The shell is one of the most important parts of a Unix system. A shell is a program that runs commands. For example, one of the shell's duties is to run the commands that users type. Shells also serve as small programming environments. Unix programmers often break common tasks into little components and rely on the shell to manage tasks and to piece things together.
Many important parts of the system are actually shell scripts — text files that contain nothing but shell commands. If you have worked with MS-DOS, shell scripts may seem similar to .BAT files, but the shell is far more powerful. Chapter 7 is a small guide to shell scripts, and you can peruse it anytime after finishing this chapter.
As you progress through this book, you will learn how to manipulate commands with the shell. One of the best things about the shell is that if you make a mistake, you can look at what you typed, see what went wrong, and then try again quickly. Do not be afraid to try new things. The only way to learn the shell is to use it.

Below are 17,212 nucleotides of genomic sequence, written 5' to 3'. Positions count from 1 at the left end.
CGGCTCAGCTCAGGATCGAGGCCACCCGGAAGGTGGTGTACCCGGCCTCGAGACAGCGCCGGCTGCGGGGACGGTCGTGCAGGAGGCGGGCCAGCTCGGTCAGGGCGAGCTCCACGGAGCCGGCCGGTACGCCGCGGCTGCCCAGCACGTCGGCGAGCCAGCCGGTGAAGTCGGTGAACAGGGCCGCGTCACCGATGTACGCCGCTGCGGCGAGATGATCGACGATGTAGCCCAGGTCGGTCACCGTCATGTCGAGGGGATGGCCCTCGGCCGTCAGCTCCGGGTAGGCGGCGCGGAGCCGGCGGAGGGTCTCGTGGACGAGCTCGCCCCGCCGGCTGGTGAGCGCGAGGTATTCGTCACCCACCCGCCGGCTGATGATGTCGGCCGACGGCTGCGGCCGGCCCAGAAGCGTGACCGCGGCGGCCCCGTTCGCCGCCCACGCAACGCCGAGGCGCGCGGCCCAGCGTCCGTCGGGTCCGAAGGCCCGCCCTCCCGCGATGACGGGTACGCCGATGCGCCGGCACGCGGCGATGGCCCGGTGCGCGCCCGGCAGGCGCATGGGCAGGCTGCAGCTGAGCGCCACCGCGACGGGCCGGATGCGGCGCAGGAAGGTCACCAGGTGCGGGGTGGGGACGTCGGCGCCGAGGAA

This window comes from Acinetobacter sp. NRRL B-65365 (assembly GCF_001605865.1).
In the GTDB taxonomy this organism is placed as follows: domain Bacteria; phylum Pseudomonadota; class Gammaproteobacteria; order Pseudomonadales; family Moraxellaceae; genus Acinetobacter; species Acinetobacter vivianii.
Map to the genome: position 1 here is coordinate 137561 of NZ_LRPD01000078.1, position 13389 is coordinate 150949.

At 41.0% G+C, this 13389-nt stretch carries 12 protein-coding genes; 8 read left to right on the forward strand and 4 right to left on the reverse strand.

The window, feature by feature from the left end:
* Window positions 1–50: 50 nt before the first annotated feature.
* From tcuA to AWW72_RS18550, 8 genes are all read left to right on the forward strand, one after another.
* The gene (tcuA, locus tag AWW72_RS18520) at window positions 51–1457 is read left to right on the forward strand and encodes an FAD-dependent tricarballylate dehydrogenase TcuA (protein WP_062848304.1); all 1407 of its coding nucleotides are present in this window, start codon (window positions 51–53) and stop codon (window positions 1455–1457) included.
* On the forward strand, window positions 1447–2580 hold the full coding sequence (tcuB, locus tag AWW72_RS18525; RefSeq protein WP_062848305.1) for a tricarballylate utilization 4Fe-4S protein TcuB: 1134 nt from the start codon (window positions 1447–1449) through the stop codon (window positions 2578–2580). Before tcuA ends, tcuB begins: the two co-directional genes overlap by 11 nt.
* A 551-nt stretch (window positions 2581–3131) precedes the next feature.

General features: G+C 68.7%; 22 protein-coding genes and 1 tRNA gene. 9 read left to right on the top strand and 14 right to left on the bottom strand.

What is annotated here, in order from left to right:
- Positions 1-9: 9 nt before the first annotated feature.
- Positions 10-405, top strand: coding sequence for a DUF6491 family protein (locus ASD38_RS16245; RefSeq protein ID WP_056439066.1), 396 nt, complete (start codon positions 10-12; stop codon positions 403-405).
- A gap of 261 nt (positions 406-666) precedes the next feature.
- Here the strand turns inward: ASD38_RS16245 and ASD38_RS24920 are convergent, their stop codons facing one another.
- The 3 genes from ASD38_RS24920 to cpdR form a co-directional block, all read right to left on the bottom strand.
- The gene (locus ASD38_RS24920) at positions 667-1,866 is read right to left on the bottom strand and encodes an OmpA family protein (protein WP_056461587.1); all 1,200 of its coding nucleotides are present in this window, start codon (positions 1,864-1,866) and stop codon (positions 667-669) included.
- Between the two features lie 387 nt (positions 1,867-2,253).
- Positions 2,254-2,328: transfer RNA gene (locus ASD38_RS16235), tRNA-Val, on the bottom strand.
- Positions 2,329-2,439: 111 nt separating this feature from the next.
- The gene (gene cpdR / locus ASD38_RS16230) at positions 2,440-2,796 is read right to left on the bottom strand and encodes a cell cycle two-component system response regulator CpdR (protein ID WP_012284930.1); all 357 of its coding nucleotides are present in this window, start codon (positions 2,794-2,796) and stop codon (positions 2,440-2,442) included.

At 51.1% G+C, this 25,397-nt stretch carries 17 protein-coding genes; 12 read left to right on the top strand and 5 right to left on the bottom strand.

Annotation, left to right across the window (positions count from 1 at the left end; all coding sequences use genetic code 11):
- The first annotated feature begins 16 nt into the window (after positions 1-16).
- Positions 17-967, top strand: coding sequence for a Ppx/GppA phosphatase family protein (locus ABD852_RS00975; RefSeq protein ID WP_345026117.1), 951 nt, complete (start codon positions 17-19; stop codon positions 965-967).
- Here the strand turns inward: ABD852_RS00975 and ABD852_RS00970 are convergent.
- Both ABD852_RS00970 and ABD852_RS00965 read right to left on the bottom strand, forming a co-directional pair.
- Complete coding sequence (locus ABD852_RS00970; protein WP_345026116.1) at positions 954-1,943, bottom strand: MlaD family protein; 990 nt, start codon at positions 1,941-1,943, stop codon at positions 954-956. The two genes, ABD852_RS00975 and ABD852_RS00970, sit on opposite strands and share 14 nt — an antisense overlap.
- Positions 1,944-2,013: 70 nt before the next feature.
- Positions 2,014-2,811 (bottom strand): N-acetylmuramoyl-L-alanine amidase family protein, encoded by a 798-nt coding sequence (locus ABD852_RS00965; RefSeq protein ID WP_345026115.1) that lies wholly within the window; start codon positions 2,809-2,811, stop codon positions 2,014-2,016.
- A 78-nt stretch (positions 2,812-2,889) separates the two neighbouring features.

There are many different Unix shells, but all derive many of their features from the Bourne shell, or /bin/sh. Every Unix system needs the Bourne shell to function correctly, as you will see throughout this book.
Linux uses an enhanced version of this shell, called bash, or the "Bourne-again" shell. bash is the default shell for most Linux distributions, and /bin/sh is normally some sort of link to bash on a Linux system. You should use the bash shell when running the examples in this book.
You may not have bash if you're using this chapter as a guide for a Unix account at an organization where you are not the systems administrator. You can change your shell with chsh or ask your systems administrator for help.